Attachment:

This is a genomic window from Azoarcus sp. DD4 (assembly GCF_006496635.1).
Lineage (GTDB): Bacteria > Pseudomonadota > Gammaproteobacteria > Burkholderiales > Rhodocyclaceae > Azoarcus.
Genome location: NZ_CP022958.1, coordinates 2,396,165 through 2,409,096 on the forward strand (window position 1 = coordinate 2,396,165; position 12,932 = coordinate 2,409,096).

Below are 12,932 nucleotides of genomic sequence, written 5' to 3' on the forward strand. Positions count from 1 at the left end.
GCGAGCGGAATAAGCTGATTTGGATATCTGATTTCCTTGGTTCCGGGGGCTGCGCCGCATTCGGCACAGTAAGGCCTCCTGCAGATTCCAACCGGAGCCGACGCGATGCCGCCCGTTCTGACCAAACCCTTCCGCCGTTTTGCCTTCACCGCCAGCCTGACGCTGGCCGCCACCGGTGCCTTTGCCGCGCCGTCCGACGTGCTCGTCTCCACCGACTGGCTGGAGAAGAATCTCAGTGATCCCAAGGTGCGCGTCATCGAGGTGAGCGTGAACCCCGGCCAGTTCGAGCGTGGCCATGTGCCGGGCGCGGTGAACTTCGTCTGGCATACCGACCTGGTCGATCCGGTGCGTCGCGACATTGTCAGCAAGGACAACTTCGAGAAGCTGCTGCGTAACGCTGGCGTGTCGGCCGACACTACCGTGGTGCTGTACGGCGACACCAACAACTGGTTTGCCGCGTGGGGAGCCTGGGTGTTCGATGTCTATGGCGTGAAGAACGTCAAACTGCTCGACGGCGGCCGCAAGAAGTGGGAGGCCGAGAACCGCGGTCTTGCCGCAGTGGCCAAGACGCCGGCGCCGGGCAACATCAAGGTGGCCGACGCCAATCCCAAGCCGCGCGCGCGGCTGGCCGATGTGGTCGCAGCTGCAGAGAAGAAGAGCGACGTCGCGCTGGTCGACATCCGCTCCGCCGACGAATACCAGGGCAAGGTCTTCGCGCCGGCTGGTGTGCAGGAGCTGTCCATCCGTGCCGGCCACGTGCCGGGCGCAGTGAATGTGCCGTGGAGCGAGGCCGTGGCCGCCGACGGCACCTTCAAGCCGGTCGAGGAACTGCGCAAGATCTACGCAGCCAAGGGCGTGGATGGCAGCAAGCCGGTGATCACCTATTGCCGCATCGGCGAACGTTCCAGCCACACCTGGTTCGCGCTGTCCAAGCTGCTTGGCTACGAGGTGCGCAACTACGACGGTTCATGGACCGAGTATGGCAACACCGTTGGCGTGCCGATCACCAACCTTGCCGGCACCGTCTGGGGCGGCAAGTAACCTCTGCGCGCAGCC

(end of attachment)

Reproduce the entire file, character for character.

This is a genomic window from Azoarcus sp. DD4 (assembly GCF_006496635.1).
Lineage (GTDB): Bacteria > Pseudomonadota > Gammaproteobacteria > Burkholderiales > Rhodocyclaceae > Azoarcus.
Genome location: NZ_CP022958.1, coordinates 2,396,165 through 2,409,096 on the forward strand (window position 1 = coordinate 2,396,165; position 12,932 = coordinate 2,409,096).

Below are 12,932 nucleotides of genomic sequence, written 5' to 3' on the forward strand. Positions count from 1 at the left end.
GCGAGCGGAATAAGCTGATTTGGATATCTGATTTCCTTGGTTCCGGGGGCTGCGCCGCATTCGGCACAGTAAGGCCTCCTGCAGATTCCAACCGGAGCCGACGCGATGCCGCCCGTTCTGACCAAACCCTTCCGCCGTTTTGCCTTCACCGCCAGCCTGACGCTGGCCGCCACCGGTGCCTTTGCCGCGCCGTCCGACGTGCTCGTCTCCACCGACTGGCTGGAGAAGAATCTCAGTGATCCCAAGGTGCGCGTCATCGAGGTGAGCGTGAACCCCGGCCAGTTCGAGCGTGGCCATGTGCCGGGCGCGGTGAACTTCGTCTGGCATACCGACCTGGTCGATCCGGTGCGTCGCGACATTGTCAGCAAGGACAACTTCGAGAAGCTGCTGCGTAACGCTGGCGTGTCGGCCGACACTACCGTGGTGCTGTACGGCGACACCAACAACTGGTTTGCCGCGTGGGGAGCCTGGGTGTTCGATGTCTATGGCGTGAAGAACGTCAAACTGCTCGACGGCGGCCGCAAGAAGTGGGAGGCCGAGAACCGCGGTCTTGCCGCAGTGGCCAAGACGCCGGCGCCGGGCAACATCAAGGTGGCCGACGCCAATCCCAAGCCGCGCGCGCGGCTGGCCGATGTGGTCGCAGCTGCAGAGAAGAAGAGCGACGTCGCGCTGGTCGACATCCGCTCCGCCGACGAATACCAGGGCAAGGTCTTCGCGCCGGCTGGTGTGCAGGAGCTGTCCATCCGTGCCGGCCACGTGCCGGGCGCAGTGAATGTGCCGTGGAGCGAGGCCGTGGCCGCCGACGGCACCTTCAAGCCGGTCGAGGAACTGCGCAAGATCTACGCAGCCAAGGGCGTGGATGGCAGCAAGCCGGTGATCACCTATTGCCGCATCGGCGAACGTTCCAGCCACACCTGGTTCGCGCTGTCCAAGCTGCTTGGCTACGAGGTGCGCAACTACGACGGTTCATGGACCGAGTATGGCAACACCGTTGGCGTGCCGATCACCAACCTTGCCGGCACCGTCTGGGGCGGCAAGTAACCTCTGCGCGCAGCC